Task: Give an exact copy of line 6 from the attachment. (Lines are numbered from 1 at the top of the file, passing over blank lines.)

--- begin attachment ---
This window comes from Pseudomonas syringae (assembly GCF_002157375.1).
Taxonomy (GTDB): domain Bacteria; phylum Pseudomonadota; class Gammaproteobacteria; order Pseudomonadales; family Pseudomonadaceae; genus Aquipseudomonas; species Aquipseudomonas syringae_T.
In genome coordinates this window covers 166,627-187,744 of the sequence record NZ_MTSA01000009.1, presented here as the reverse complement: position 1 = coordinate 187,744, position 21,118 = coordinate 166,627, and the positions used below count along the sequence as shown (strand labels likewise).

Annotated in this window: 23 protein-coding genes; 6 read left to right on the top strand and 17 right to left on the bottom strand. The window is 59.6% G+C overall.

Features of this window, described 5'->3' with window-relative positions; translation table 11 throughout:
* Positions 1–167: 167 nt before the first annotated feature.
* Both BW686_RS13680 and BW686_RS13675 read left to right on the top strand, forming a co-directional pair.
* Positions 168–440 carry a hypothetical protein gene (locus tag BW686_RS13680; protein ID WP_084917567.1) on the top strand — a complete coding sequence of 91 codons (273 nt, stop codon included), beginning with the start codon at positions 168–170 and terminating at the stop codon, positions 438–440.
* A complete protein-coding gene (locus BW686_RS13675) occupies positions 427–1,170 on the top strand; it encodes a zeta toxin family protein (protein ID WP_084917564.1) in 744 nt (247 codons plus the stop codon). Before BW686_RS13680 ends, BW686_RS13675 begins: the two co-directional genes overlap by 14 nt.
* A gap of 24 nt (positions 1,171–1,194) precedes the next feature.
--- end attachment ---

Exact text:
* Positions 1–167: 167 nt before the first annotated feature.